Glenn Mangham's lawyer claims his client was 'ethical hacker' who wanted to show how Facebook could improve its security
A student who hacked into Facebook in "the most extensive and grave" case of social media hacking ever to come before a British court has been sentenced to eight months in prison.
Glenn Mangham, 26, admitted to infiltrating the website from his bedroom in his parents' house last year, sparking fears by US authorities that Facebook was the target of industrial espionage.
Prosecutors said that he stole "invaluable" intellectual property after hacking into the account of a Facebook employee who was on holiday, and through it obtained restricted internal data.
Mangham, a software development student from Cornlands Road, York, claimed that he had previously shown the search engine Yahoo how it could improve its security and said he wanted to do the same for Facebook.
But this was rejected by the prosecutor, Sandip Patel, who told Southwark crown court in London: "He acted with determination and undoubted ingenuity and it was sophisticated, it was calculating. This represents the most extensive and grave incident of social media hacking to be brought before the British courts."
He said that Mangham had ultimately stolen "invaluable" intellectual property, which he downloaded on to an external hard drive during the period of hacking in April to May last year.
Facebook discovered the breach in May and alerted the FBI, while Scotland Yard's e-crimes unit raided Mangham's home on 2 June 2011 following what Patel described as a "concerted, time-consuming and costly investigation".
Explaining his actions, Mangham told the court: "It was to identify vulnerabilities in the system so I could compile a report that I could then bundle over to Facebook and show them what was wrong with their system."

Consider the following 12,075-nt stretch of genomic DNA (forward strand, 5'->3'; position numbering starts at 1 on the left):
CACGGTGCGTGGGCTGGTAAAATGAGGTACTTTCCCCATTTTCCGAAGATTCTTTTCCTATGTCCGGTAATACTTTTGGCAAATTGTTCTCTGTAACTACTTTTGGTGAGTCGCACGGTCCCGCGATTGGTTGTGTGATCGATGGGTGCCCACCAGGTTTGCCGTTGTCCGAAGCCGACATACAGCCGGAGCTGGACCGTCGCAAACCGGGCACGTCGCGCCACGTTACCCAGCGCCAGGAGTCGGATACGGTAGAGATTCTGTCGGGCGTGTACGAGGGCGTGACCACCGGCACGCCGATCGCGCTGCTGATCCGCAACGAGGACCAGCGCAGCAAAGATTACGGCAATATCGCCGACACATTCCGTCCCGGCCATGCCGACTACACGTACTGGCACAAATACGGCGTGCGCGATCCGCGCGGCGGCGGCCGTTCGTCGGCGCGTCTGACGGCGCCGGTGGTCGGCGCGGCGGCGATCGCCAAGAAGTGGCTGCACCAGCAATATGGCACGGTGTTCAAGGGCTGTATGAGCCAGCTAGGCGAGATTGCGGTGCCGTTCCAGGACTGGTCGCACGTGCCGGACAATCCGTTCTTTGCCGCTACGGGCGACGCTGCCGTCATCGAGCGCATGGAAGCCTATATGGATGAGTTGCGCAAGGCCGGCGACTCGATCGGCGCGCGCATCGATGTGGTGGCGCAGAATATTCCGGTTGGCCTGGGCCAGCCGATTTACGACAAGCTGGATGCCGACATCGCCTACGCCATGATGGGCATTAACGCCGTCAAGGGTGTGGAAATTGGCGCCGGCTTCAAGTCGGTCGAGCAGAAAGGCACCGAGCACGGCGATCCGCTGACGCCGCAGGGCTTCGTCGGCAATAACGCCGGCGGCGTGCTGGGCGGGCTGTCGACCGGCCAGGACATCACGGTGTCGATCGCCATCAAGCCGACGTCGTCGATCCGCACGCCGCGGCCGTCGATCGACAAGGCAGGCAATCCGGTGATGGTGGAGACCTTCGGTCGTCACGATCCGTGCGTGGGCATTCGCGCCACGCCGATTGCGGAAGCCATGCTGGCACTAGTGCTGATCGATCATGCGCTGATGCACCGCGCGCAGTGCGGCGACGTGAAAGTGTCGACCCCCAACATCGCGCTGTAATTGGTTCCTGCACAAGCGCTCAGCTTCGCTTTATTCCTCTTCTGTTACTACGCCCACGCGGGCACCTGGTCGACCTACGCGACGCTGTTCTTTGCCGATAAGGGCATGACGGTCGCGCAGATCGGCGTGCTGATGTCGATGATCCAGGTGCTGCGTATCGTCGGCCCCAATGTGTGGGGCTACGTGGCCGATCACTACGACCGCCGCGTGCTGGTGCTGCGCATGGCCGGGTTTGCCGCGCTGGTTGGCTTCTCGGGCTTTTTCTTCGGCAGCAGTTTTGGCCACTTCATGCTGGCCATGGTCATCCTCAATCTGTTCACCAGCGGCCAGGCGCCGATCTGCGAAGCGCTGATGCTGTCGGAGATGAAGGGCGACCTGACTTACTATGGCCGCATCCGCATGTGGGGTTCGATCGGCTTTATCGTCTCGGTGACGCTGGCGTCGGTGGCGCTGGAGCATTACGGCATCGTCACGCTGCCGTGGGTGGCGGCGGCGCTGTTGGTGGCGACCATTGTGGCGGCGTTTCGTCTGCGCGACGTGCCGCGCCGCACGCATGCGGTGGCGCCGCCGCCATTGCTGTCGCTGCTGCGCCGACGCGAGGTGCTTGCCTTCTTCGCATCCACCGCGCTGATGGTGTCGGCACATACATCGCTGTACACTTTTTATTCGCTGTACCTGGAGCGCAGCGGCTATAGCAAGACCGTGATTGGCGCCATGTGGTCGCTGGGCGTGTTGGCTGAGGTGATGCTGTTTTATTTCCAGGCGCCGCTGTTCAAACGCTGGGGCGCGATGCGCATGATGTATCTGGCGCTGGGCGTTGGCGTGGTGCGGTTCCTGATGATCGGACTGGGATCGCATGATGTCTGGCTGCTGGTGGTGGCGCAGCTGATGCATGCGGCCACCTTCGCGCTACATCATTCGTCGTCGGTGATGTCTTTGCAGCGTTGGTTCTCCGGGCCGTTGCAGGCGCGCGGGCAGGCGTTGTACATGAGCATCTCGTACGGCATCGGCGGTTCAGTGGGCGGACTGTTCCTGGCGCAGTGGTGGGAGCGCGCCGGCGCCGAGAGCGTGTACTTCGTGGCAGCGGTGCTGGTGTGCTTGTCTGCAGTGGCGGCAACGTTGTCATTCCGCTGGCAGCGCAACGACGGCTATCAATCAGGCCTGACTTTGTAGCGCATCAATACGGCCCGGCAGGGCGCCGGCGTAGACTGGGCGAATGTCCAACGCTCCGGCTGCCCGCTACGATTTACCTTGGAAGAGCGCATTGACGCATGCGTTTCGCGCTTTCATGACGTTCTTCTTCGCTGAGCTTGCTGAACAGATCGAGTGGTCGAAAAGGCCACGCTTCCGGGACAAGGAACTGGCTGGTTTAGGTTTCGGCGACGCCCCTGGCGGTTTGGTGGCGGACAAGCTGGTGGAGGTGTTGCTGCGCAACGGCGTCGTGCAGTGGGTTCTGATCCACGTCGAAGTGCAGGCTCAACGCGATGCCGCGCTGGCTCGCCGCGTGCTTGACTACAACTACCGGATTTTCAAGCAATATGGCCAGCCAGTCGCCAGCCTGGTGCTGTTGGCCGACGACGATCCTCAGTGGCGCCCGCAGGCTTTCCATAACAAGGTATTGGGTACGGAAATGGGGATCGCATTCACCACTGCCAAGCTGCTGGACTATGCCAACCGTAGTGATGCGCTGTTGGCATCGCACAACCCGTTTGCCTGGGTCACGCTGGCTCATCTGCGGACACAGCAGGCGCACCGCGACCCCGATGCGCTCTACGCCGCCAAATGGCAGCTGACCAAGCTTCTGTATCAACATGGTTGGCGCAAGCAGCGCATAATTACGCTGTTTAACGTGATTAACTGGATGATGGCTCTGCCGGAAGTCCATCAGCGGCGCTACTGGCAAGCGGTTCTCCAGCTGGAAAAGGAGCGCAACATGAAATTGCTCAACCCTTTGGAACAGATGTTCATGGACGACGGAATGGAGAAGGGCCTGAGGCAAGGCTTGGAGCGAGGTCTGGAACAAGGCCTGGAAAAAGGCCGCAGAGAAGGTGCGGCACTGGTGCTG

Tony Ventham, defending, said Mangham was an "ethical hacker" who described himself as a security consultant and told the court: "He saw this as a challenge. This is someone who in previous times would have thrown everything aside to seek the source of the Nile."
He added: "It was common currency within the community of computer nerds or geeks, if I may refer to him as that, where there was this interesting relationship between companies and people who ethically point out vulnerabilities."
The court was also told that Mangham was of good character but showed strong indications of Asperger's syndrome, and may have been trying to prove himself to his father, who works in the computer industry.
Judge McCreath told him that he was bearing in mind the fact that Mangham had never been in trouble before, as well as his youth, and his "psychological and personal make-up".
"I acknowledge also that you never intended to pass any information you got through these criminal offences to anyone else and you never did so, and I acknowledge that you never intended to make any financial gain for yourself from these offences.
"But this was not just a bit of harmless experimentation. You accessed the very heart of the system of an international business of massive size, so this was not just fiddling about in the business records of some tiny business of no great importance."
He described Mangham's actions as "persistent conduct, sophisticated conduct and conduct that had at least the risk of putting in danger the reputation of an innocent employee of Facebook".
Mangham's claim that he had always intended to alert the website to what he had done was a retrospective justification, rather than his motivation, he added.
The student was also given a serious crime prevention order restricting his access to the internet and confiscating his computer equipment.
Alison Saunders, chief crown prosecutor for CPS London, said: "This was the most extensive and flagrant incidence of social media hacking to be brought before British courts."
Facebook said in a statement that it applauded police and prosecutors' efforts in the case, adding: "We take any attempt to gain unauthorized access to our network very seriously."